Sunday, March 07, 2010

More wishy-washiness from the Presbyterians

My family and I attend a local Presbyterian church, and I am rarely at a loss for happenings there that make my tongue cluck.

One of my biggest pet peeves would be the non-offensive and squishy sermons given by our two pastors in which they seem to tie themselves into rhetorical pretzels in an attempt to be all things to all people and not offend either side of our politically balkanized congregation. When a stand is actually taken, it has always fallen on the left side of the political spectrum; especially when it comes to extolling the virtues of Jim Wallis, Tony Campolo, and the other movers and shakers in the so-called Social Gospel movement, which calls for using the coercive power of government to carry out the wishes of God and Jesus.

The weekly sermon is almost always based upon a short scripture reading that is seemingly picked at random from either the Old or New Testament. The scripture is read, then the message of the sermon is based on that scripture. Rarely is anything beyond a personal anecdote used as a current example or illustration of the scripture being discussed in the sermon. Current events at the state, national, or international level are almost never mentioned; especially if the event is anything that might be considered controversial.

Today, I found out that sometimes, even the scripture itself can be excised of controversy as well.

Our pastor read from the 63rd Psalm this morning. Here is the part he read to the congregation:

1 O God, you are my God,
earnestly I seek you;
my soul thirsts for you,
my body longs for you,
in a dry and weary land
where there is no water.
2 I have seen you in the sanctuary
and beheld your power and your glory.

3 Because your love is better than life,
my lips will glorify you.

4 I will praise you as long as I live,
and in your name I will lift up my hands.

5 My soul will be satisfied as with the richest of foods;
with singing lips my mouth will praise you.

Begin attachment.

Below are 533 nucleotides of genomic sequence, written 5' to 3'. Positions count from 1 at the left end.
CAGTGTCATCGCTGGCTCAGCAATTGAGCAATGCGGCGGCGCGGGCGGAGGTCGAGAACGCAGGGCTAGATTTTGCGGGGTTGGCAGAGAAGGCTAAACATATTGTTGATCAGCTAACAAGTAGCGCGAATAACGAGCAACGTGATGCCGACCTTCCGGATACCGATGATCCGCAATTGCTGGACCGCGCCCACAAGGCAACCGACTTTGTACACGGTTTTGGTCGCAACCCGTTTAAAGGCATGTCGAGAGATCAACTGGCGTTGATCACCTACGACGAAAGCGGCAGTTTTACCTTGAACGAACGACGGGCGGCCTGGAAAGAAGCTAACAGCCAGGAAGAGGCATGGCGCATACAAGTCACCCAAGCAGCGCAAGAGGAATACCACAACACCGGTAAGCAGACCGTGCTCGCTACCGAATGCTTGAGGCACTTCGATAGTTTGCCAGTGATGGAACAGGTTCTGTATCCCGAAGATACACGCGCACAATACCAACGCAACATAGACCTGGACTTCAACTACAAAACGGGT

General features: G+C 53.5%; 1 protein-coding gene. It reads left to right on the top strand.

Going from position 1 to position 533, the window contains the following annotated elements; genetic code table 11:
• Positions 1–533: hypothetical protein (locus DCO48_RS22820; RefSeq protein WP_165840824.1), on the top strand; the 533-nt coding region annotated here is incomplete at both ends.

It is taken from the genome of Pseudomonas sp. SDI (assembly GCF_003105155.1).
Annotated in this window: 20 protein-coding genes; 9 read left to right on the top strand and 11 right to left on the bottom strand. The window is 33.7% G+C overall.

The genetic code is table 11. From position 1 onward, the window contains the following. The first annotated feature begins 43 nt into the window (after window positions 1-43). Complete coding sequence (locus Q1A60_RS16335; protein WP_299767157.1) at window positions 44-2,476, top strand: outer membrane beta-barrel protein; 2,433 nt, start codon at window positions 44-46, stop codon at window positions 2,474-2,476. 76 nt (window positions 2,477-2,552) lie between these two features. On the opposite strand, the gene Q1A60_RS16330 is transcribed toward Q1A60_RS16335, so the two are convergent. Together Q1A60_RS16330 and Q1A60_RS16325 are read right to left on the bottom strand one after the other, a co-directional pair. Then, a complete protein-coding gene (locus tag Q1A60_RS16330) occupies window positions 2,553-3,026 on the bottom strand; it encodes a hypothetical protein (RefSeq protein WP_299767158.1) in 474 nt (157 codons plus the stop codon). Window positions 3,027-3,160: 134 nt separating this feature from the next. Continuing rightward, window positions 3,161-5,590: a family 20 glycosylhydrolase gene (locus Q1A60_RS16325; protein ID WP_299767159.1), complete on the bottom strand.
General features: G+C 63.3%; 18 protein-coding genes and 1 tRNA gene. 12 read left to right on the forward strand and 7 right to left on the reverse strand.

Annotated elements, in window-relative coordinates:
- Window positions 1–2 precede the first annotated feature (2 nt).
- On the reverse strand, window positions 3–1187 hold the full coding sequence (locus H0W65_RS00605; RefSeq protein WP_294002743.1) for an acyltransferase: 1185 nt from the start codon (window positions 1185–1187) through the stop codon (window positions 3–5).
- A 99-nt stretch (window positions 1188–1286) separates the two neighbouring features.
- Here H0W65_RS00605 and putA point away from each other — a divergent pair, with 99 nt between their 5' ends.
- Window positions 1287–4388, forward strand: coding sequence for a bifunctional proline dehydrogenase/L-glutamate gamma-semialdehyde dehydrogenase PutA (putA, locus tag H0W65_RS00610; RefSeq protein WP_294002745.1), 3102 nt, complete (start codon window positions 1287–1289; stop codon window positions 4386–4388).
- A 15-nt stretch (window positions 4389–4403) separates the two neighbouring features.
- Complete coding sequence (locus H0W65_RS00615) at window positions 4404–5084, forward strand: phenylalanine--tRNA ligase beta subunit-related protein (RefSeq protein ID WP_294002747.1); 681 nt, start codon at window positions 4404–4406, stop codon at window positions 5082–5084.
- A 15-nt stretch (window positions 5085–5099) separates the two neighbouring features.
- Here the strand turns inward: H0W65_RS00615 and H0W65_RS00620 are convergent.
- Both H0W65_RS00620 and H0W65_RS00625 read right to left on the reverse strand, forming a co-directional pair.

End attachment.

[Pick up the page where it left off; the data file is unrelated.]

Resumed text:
6 On my bed I remember you;
I think of you through the watches of the night.

7 Because you are my help,
I sing in the shadow of your wings.

8 My soul clings to you;
your right hand upholds me.

And then he stopped and began his sermon based on what you just read. What you just read sounds so nice and sweet: I will lift my hands in your name, oh God; I thirst for your love; Your right hand upholds me. Doesn't that all sound so non-offensive in a Kumbayah sort of way? The problem is that our pastor didn't read the entire Psalm. He skipped the last three verses. Read them and take a guess as to why:

9 They who seek my life will be destroyed;
they will go down to the depths of the earth.

10 They will be given over to the sword
and become food for jackals.

11 But the king will rejoice in God;
all who swear by God's name will praise him,
while the mouths of liars will be silenced.

If you are a Christian who thinks that God should be some sort of all-loving pacifistic camp counselor who does nothing but boost your self-esteem with His everlasting love, then verses 9, 10, and 11 of the 63rd Psalm would be a real buzzkill. These verses show the other side of God; a side that is just as essential as the one that loves you.

In today's mainline Protestant churches, God is no longer the Supreme Being of the Universe like the days of old, where His wrath and judgement came crashing down upon you if you broke His laws and got out of line. Now, God is your non-judgmental buddy and personal cheerleader who only has wonderful things to say about you, no matter what kind of sinner you are. In effect, today's mainline churches have emasculated God. He has become all carrot and no stick. That becomes all too evident when the "stick" portion of the 63rd Psalm was struck from existence in today's sermon in a fashion that would make Orwell shudder.

All you have to do is ask yourself if our lives and our society are based on all carrot and no stick. If you commit an injurious crime, are you sent to a loving and forgiving prison? Many of the pathologies in our society have arisen in a time when we have abandoned our fear of God, and instead, the only wrath that exists is from our police and legal systems. Would it not be easier to start at the source and worry about God's wrath instead?

We are supposed to be a - yes, I will say it - God-fearing people who respect God's judgment enough to take it upon ourselves to behave and do the right thing. John Adams said it best when he stated, "Our Constitution was made only for a moral and religious people. It is wholly inadequate to the government of any other." In other words, the fear of earthly authority will never be as effective in keeping the peace as the fear of Heavenly authority.

Now, why is it that I have to point this out instead of the two seminary-trained pastors at my church?

Good Day to You, Sir

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